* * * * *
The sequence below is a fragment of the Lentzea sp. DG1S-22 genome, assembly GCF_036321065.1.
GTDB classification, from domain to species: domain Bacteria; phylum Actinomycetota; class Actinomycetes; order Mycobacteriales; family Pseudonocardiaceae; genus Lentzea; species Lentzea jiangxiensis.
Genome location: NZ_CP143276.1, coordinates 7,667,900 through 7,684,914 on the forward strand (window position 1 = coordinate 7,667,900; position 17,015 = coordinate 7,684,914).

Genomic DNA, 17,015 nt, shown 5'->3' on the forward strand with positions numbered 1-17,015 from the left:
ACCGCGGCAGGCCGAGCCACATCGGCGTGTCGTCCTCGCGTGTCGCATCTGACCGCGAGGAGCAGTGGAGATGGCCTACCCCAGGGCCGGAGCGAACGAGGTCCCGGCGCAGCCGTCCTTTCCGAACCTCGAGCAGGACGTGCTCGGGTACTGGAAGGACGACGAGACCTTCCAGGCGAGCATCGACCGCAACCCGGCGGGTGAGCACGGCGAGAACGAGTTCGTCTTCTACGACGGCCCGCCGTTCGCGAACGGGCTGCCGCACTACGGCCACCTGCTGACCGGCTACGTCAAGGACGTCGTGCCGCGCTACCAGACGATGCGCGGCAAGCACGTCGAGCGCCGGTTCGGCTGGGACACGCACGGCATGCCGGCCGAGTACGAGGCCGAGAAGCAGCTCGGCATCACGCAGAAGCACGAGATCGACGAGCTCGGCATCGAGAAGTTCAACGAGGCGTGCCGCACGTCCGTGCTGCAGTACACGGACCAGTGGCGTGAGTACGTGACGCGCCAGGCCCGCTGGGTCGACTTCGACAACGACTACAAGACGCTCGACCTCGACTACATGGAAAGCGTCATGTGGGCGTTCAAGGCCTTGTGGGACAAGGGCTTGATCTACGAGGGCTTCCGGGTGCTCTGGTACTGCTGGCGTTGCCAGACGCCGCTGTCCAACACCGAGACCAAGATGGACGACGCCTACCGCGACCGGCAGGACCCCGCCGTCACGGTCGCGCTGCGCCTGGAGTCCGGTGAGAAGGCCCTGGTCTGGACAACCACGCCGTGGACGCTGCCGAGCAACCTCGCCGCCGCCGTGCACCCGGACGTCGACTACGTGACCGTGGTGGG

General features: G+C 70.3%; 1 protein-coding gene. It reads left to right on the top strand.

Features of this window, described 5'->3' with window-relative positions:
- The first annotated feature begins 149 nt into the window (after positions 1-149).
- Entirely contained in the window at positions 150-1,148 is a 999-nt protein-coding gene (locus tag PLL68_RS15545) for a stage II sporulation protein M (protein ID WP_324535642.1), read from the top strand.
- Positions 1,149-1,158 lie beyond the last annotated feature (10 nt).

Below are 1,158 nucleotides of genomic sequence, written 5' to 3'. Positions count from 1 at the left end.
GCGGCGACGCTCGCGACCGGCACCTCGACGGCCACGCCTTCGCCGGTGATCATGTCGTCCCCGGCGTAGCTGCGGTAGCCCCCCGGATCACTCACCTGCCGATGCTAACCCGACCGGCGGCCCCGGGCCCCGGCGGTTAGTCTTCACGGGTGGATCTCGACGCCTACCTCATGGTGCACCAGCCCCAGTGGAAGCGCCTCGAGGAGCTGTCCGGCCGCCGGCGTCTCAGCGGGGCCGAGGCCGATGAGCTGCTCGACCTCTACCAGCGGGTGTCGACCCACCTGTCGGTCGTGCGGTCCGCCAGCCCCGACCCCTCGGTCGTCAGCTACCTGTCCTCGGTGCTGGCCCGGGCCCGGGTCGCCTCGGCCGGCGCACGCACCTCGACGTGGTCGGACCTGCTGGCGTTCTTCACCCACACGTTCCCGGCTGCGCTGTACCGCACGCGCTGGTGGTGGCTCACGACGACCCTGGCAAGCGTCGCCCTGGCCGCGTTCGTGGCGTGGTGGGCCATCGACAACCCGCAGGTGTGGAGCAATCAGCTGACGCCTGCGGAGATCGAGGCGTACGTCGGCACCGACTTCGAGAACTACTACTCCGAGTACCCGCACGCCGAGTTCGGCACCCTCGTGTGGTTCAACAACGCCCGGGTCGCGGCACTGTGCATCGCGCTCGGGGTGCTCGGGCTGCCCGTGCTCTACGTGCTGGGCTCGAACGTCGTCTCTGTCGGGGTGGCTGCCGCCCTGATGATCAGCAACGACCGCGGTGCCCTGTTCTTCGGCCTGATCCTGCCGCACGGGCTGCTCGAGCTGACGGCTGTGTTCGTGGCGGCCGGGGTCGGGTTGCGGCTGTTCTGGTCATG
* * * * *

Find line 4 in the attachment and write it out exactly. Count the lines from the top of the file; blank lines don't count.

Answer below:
Genomic DNA, 17,015 nt, shown 5'->3' on the forward strand with positions numbered 1-17,015 from the left: